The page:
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Effect of the Compositional Factors and Processing Conditions on the Creaming Reaction During Process Cheese Manufacturing
- Lenze, Sonja, Wolfschoon-Pombo, Alan, Schrader, Katrin, Kulozik, Ulrich
- Food and bioprocess technology 2019 v.12 no.4 pp. 575-586
- catalysts, cheesemaking, creaming, homogenization, light microscopy, lipid content, milk fat, polymerization, processed cheeses, protein content, viscosity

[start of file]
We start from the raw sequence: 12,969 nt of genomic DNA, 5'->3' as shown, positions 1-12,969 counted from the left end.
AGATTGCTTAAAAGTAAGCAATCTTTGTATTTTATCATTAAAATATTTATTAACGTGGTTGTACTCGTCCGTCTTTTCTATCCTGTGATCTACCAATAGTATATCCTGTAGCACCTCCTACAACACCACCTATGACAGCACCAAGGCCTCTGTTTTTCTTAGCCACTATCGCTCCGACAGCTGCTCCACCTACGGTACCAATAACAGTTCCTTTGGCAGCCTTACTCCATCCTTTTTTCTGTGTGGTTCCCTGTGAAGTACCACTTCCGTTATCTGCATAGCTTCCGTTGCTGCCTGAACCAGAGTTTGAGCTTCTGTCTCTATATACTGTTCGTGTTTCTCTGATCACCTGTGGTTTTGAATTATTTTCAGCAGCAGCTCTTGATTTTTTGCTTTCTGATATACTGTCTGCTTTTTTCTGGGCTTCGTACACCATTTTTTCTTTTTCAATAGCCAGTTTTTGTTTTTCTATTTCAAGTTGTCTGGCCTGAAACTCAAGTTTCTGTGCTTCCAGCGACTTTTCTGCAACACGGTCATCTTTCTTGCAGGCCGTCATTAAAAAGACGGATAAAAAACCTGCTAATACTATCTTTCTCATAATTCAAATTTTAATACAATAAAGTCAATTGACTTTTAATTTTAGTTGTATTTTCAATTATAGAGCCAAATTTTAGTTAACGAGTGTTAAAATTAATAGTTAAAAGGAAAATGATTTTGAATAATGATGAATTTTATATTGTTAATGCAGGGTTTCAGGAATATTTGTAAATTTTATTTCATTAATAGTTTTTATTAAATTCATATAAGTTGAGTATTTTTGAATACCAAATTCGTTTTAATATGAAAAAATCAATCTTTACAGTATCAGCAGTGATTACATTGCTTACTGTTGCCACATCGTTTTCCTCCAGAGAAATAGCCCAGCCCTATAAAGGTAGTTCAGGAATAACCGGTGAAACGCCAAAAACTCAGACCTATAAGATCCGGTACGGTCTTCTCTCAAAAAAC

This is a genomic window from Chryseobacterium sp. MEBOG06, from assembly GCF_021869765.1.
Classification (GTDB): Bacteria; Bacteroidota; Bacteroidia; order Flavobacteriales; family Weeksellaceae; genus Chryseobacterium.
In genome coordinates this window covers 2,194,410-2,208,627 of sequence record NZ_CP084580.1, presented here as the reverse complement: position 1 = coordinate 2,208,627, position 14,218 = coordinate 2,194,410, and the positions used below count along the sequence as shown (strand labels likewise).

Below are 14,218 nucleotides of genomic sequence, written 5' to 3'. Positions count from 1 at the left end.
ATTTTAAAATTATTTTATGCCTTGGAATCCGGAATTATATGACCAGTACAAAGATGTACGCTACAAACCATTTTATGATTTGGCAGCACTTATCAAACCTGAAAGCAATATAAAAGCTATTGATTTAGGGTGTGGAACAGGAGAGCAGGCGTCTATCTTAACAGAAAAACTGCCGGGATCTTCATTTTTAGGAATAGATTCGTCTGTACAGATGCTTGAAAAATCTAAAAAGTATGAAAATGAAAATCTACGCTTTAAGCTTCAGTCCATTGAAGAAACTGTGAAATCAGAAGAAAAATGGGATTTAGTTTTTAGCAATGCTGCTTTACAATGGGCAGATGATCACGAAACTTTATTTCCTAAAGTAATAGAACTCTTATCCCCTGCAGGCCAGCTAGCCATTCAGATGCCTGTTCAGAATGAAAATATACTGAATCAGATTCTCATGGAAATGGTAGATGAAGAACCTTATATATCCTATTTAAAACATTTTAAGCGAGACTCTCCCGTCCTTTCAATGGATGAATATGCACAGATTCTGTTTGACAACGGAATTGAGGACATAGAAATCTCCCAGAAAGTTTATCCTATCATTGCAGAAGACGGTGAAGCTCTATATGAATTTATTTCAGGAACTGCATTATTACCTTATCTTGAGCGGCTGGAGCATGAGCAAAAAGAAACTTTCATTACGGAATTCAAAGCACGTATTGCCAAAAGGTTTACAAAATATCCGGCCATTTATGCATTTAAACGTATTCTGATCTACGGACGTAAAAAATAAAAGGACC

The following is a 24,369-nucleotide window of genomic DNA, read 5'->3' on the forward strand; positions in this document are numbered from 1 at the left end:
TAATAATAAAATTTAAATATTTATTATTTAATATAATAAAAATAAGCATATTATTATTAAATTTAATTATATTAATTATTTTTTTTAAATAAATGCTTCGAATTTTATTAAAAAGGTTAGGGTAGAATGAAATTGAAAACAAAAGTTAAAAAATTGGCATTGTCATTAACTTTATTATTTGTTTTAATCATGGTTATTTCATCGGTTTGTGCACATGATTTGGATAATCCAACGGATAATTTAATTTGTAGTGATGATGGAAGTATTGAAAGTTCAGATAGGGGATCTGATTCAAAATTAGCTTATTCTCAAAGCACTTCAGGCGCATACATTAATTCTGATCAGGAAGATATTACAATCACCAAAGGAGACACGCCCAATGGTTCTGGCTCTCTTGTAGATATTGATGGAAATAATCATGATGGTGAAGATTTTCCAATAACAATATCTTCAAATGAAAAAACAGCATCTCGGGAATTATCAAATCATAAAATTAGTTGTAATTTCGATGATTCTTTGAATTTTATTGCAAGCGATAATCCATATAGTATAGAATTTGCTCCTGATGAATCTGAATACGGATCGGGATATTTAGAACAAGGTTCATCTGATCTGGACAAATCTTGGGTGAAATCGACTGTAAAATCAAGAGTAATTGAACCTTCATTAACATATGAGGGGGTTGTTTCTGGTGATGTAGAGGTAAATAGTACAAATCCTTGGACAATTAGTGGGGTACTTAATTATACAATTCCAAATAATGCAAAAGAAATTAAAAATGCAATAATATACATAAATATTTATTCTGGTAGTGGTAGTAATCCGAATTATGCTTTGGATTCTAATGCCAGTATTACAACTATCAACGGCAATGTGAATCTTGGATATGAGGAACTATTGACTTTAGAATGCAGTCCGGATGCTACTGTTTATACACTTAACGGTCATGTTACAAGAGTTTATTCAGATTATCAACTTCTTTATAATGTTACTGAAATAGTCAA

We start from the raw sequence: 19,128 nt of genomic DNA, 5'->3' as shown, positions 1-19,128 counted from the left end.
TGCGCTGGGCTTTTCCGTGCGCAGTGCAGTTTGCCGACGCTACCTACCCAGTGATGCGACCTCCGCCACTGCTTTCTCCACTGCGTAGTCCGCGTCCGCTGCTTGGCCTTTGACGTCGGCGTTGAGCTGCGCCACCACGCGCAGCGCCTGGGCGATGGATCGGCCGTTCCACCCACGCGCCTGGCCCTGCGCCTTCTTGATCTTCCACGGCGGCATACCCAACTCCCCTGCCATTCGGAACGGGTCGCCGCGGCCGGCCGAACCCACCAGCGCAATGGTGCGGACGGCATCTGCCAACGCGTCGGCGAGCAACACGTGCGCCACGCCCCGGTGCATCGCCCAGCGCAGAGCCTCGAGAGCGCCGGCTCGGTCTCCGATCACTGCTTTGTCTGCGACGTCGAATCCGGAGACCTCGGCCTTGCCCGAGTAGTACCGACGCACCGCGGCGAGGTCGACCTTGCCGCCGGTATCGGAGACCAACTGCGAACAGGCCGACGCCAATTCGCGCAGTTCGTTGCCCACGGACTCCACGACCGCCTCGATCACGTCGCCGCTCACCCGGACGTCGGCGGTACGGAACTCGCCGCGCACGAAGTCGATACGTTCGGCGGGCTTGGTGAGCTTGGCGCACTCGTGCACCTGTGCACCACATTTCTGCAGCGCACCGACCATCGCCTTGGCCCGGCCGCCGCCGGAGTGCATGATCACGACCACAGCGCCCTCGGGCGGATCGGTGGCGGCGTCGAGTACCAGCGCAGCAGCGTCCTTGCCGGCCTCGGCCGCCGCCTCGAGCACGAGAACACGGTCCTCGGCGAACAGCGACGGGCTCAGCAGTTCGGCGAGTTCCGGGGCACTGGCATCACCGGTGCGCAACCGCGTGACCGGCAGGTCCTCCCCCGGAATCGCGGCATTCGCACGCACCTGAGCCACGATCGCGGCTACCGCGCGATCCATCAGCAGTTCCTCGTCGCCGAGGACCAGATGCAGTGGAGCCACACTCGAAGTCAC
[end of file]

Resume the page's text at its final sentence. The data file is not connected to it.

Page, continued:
- Selected influencing factors in processed cheese making (protein and fat content, fat globule size, and rework addition) affecting the physical changes known as “creaming” were investigated for their effect on this multistage structure formation reaction. The creaming curve (viscosity vs. time) shows four typical stages: an initiation phase, a first exponential stage, a plateau, and a second exponential phase. Increasing the protein content from 10 to 17% (w/w) accelerated the reaction. Light microscopy showed that the fat content (0–20%) affected the shape of the creaming curve as well and it was shown that a fat level of 15–20% is required for the characteristic creaming curve to occur. Moreover, modifications in the initial milkfat globule size (3.7 μm down to 1.1 μm) by means of upstream homogenization (0–250/50 bar) accelerated the exponential phase and modified the shape of the creaming curve, shortening the initiation and plateau phases. The reaction started earlier with decreasing incoming fat globule size, and the slope was steeper. When fat was present in the system, it was not only the content, but the milkfat globule size which dictates the viscosity change and shape of the curve. The addition of rework dramatically affects the structure formation process, rework probably acting as a catalyst accelerating the reaction. However, protein polymerization was found to be constant during the entire course of the reaction suggesting that weaker physical bonds are responsible for the structuring of the matrix.